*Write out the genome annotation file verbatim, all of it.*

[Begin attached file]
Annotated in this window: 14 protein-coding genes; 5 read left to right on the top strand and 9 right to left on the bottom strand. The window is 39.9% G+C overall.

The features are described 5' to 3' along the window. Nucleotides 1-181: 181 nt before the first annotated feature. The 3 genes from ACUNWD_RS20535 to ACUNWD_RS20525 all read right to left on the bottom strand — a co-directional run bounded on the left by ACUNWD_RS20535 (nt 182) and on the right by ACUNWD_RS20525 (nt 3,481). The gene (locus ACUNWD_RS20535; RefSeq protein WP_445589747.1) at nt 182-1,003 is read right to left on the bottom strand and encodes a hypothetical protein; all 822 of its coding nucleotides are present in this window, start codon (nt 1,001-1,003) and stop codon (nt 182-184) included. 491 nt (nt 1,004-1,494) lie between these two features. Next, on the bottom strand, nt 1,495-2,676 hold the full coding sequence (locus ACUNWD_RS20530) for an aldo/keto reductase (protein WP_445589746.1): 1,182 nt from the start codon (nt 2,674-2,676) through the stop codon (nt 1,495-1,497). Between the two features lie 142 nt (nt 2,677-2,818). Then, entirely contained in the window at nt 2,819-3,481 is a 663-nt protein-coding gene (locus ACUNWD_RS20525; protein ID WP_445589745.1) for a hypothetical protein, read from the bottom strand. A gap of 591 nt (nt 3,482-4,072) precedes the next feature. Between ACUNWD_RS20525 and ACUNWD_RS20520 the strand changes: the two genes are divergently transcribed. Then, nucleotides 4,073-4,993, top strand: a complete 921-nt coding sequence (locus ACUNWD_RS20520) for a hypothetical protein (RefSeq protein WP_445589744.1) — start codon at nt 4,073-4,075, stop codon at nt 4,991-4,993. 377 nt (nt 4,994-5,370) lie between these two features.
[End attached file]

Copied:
Annotated in this window: 14 protein-coding genes; 5 read left to right on the top strand and 9 right to left on the bottom strand. The window is 39.9% G+C overall.

The features are described 5' to 3' along the window. Nucleotides 1-181: 181 nt before the first annotated feature. The 3 genes from ACUNWD_RS20535 to ACUNWD_RS20525 all read right to left on the bottom strand — a co-directional run bounded on the left by ACUNWD_RS20535 (nt 182) and on the right by ACUNWD_RS20525 (nt 3,481). The gene (locus ACUNWD_RS20535; RefSeq protein WP_445589747.1) at nt 182-1,003 is read right to left on the bottom strand and encodes a hypothetical protein; all 822 of its coding nucleotides are present in this window, start codon (nt 1,001-1,003) and stop codon (nt 182-184) included. 491 nt (nt 1,004-1,494) lie between these two features. Next, on the bottom strand, nt 1,495-2,676 hold the full coding sequence (locus ACUNWD_RS20530) for an aldo/keto reductase (protein WP_445589746.1): 1,182 nt from the start codon (nt 2,674-2,676) through the stop codon (nt 1,495-1,497). Between the two features lie 142 nt (nt 2,677-2,818). Then, entirely contained in the window at nt 2,819-3,481 is a 663-nt protein-coding gene (locus ACUNWD_RS20525; protein ID WP_445589745.1) for a hypothetical protein, read from the bottom strand. A gap of 591 nt (nt 3,482-4,072) precedes the next feature. Between ACUNWD_RS20525 and ACUNWD_RS20520 the strand changes: the two genes are divergently transcribed. Then, nucleotides 4,073-4,993, top strand: a complete 921-nt coding sequence (locus ACUNWD_RS20520) for a hypothetical protein (RefSeq protein WP_445589744.1) — start codon at nt 4,073-4,075, stop codon at nt 4,991-4,993. 377 nt (nt 4,994-5,370) lie between these two features.